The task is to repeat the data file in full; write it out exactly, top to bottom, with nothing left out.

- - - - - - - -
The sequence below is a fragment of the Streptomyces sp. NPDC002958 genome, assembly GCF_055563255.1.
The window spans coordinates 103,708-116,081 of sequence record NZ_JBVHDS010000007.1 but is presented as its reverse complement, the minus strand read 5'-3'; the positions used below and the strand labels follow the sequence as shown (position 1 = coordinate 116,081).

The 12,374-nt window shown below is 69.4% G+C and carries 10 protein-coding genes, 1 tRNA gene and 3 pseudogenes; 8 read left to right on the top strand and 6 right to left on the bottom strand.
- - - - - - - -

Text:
The sequence below is a fragment of the Streptomyces sp. NPDC002958 genome, assembly GCF_055563255.1.
The window spans coordinates 103,708-116,081 of sequence record NZ_JBVHDS010000007.1 but is presented as its reverse complement, the minus strand read 5'-3'; the positions used below and the strand labels follow the sequence as shown (position 1 = coordinate 116,081).

The 12,374-nt window shown below is 69.4% G+C and carries 10 protein-coding genes, 1 tRNA gene and 3 pseudogenes; 8 read left to right on the top strand and 6 right to left on the bottom strand.